In the first half, Johnson had four catches on five targets and gained 61-yards. He even got targets on back-to-back plays from Tom Brady, both coming against Chicago defensive back Buster Skrine who came into the week allowing the highest completions against percentage of any Bears defender. It was good to see Johnson filling a Chris Godwin-like role on the team as the star wideout continues to heal from his latest injury.
The only incompletion thrown by Brady when targeting Johnson in the first half came late on an in-route which likely would have been completed given the separation Johnson had at delivery. It was knocked down at the line by Akiem Hicks though, and Brady knelt on the ball to end the half after that.
What’s amazing however, is in the second-half Johnson only received one more target! Officially, this is true, technically it’s not. Johnson did get a one-yard reception early in the third-quarter, but an illegal block by Rob Gronkowski erased the play taking away what would have been Johnson’s lone catch of the second-half.
After that, the rookie wasn’t targeted again until there was 2:37 remaining in the game and the Buccaneers had just a two point lead on the road.
On 3rd-and-12 looking to extend the drive and eat more clock trying to earn the win, Brady lined up in shotgun and motioned for Ke’Shawn Vaughn to come back into the backfield after lining up in the slot originally.
This left the Bucs with three wideouts (Johnson, Mike Evans, and Scotty Miller) on the field, Vaughn in the backfield, and Gronk in on the play as an inline tight end. The Bears countered with a zone look.
As Johnson broke off his route at the line to gain, he got solid inside position on his defender (Buster Skrine), and turned his numbers to Brady for the reception.
Brady’s throw was off target however, and Johnson was unable to stretch out for the catch. The ball hit the ground, stopped the clock, and the Bears got the ball back on the next play with 2:21 left in the game and two timeouts in their pockets.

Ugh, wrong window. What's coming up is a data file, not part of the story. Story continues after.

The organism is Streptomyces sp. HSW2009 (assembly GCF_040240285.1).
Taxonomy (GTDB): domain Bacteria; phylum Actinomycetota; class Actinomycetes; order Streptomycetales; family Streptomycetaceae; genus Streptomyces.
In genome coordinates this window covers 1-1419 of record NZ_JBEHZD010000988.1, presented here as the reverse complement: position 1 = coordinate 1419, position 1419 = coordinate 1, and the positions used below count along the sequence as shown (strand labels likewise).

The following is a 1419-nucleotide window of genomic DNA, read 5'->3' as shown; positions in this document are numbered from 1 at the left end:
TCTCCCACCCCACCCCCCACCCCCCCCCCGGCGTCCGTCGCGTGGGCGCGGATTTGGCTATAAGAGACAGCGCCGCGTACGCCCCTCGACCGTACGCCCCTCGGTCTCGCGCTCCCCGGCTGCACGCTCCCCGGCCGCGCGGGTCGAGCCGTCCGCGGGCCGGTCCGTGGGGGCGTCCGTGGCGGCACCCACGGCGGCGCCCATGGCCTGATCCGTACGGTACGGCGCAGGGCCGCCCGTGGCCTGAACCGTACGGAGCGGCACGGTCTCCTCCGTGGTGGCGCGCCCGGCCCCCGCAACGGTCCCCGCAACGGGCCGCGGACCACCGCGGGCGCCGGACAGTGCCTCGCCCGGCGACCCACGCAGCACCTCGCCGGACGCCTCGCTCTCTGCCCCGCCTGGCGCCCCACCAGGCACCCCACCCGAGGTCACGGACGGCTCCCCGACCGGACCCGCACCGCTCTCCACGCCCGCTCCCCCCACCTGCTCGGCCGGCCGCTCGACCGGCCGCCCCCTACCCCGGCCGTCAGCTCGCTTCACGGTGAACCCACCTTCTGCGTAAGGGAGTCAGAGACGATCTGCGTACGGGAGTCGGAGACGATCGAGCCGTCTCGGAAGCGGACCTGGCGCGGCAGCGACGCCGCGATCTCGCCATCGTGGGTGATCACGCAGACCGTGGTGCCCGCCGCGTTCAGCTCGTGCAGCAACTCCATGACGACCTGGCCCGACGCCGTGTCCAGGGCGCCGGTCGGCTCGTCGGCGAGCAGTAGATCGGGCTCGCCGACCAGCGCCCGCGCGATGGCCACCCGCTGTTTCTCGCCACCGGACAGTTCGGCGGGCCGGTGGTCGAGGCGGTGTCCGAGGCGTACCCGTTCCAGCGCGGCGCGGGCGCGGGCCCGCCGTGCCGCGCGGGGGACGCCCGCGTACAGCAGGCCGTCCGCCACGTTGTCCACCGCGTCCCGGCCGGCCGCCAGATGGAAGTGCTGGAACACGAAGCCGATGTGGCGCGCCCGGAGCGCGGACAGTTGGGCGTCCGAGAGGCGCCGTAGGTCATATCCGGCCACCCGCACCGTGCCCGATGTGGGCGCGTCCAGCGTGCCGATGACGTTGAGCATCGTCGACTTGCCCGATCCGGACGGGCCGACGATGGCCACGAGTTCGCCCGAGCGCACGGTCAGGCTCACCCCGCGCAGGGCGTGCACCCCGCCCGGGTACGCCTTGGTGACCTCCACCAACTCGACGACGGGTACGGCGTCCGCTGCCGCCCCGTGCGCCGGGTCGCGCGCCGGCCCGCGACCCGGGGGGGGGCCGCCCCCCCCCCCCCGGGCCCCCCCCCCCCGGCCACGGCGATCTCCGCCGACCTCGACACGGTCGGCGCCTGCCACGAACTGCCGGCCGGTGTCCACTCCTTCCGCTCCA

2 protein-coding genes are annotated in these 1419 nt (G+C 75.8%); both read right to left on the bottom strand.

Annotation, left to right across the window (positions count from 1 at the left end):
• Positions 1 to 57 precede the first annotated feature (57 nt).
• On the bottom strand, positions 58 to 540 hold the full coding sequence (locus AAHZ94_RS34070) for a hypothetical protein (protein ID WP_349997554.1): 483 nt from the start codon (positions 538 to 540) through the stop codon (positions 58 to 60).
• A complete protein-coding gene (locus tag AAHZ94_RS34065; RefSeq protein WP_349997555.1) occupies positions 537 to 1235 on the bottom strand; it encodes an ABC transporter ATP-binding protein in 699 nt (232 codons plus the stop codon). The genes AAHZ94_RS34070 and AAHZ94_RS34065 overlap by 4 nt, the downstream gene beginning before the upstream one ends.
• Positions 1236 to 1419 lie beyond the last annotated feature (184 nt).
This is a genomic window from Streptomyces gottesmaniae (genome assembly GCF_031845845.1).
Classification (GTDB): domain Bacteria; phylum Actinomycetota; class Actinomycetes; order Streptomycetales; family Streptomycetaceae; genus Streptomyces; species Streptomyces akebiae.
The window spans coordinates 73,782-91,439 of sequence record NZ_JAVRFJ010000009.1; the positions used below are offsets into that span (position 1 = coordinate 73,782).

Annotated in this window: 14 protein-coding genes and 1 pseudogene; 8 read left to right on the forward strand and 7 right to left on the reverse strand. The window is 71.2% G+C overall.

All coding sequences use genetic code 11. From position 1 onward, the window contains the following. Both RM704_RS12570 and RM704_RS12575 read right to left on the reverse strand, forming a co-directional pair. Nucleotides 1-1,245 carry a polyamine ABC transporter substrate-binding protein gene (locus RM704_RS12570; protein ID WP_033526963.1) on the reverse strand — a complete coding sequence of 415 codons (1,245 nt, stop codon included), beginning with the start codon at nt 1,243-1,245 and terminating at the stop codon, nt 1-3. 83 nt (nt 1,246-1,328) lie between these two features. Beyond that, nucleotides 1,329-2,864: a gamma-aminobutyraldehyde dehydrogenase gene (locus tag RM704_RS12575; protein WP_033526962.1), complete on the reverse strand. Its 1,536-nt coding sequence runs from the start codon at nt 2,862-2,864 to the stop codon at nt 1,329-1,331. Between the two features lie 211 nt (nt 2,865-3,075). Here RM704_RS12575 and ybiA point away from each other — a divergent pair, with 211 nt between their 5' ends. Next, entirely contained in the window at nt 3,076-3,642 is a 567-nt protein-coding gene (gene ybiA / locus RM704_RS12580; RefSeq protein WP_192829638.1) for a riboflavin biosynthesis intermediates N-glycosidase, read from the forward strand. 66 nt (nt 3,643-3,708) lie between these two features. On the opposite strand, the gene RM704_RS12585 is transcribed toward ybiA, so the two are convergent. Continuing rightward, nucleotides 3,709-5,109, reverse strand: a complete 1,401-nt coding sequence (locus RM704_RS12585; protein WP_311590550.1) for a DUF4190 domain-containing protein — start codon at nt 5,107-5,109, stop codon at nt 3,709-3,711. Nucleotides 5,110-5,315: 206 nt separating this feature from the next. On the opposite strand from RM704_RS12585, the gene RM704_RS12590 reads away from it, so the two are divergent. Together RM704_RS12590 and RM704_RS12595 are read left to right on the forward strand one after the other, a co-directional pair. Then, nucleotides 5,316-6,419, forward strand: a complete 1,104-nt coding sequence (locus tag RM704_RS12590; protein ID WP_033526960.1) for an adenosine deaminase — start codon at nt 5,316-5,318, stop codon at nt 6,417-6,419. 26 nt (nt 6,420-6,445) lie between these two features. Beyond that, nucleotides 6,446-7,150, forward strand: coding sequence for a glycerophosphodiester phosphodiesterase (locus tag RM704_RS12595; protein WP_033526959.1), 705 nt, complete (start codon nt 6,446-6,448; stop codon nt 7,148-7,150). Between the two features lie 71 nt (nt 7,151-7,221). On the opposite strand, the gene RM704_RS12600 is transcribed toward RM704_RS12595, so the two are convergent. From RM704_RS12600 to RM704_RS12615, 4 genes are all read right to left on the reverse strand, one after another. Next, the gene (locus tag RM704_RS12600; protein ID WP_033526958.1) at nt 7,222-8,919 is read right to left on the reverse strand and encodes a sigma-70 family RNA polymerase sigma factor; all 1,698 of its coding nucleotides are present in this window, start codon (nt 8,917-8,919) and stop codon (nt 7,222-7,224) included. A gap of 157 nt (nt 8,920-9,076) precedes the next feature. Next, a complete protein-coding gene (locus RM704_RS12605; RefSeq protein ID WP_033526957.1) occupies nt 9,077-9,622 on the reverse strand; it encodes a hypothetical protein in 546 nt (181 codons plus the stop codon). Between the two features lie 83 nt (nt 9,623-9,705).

A completion on the play would have forced the Bears to use both of their remaining timeouts and would have allowed the Bucs to take the clock inside the two-minute warning.
Of course, Bucs fans who watched the game will also remember the big turnover committed by rookie Ke’Shawn Vaughn near the end of the first-half.
With 1:37 left in the second quarter and the Bucs with the ball, it seemed likely they’d enter halftime with at least a 13-7 lead. The football gods had other plans however, as Vaughn brought in a 1-yard pass from Brady and was subsequently leveled by Bears cornerback Kyle Fuller.
The hit jarred the ball lose from Vaughn’s grasp and Bears defender Robert Quinn fell on it at the Tampa Bay 27. Vaughn was hurt on the play, and upon review, the officiating crew awarded the ball to Chicago at the spot of recovery.
Four plays later, and with just :41 seconds left in the half, Foles found Jimmy Graham for a 12-yard touchdown to tie the game. The Cairo Santos extra point gave Chicago a one-point lead to end the half, a result which would come back to haunt Tampa Bay at the end of the game.
For the Bears, Mooney was targeted just twice by Foles and had one catch for ten yards from those two targets. Cole Kmet’s biggest contribution came on Chicago’s first possession of the third quarter when he was flagged for holding on 2nd-and-10, causing 3nd-and-20. The Bears punted three plays later, and the Buccaneers took the lead on their ensuing possession.
Jaylon Johnson is probably the rookie most Bucs fans remember from this game. He’s the defensive back flagged for pass interference on the Mike Evans touchdown catch. Johnson was flagged for interference again later when Brady targeted Cyril Grayson.
Given the fact he faced-off against Evans for much of the night, Johnson would likely call it a win helping hold the star receiver to five catches for just 41-yards. Even if Evans was banged up coming into the game.
Of course, winning the game doesn’t hurt either.
PLAY OF THE GAME
It’s hard to pick a play of the game when the Buccaneers lost in such sloppy fashion, but we found one.
Tyler Johnson’s rookie season was hampered by training camp injuries and it took five weeks for him to show some of the potential which made him such an exciting fifth-round selection in the first place.
On just his second career reception though, you could see it once again.
The play has a little bit of everything. Johnson threatening his defender (Jaylon Johnson) deep, finding open space behind the zone coverage of Tashaun Gipson Sr., and then avoiding or breaking tackle attempts from Johnson, Gipson, and Eddie Jackson to set up what would become a Mike Evans touchdown.
Only way for Johnson to have done it better would have been to score, but we’ll give him a pass on that for now.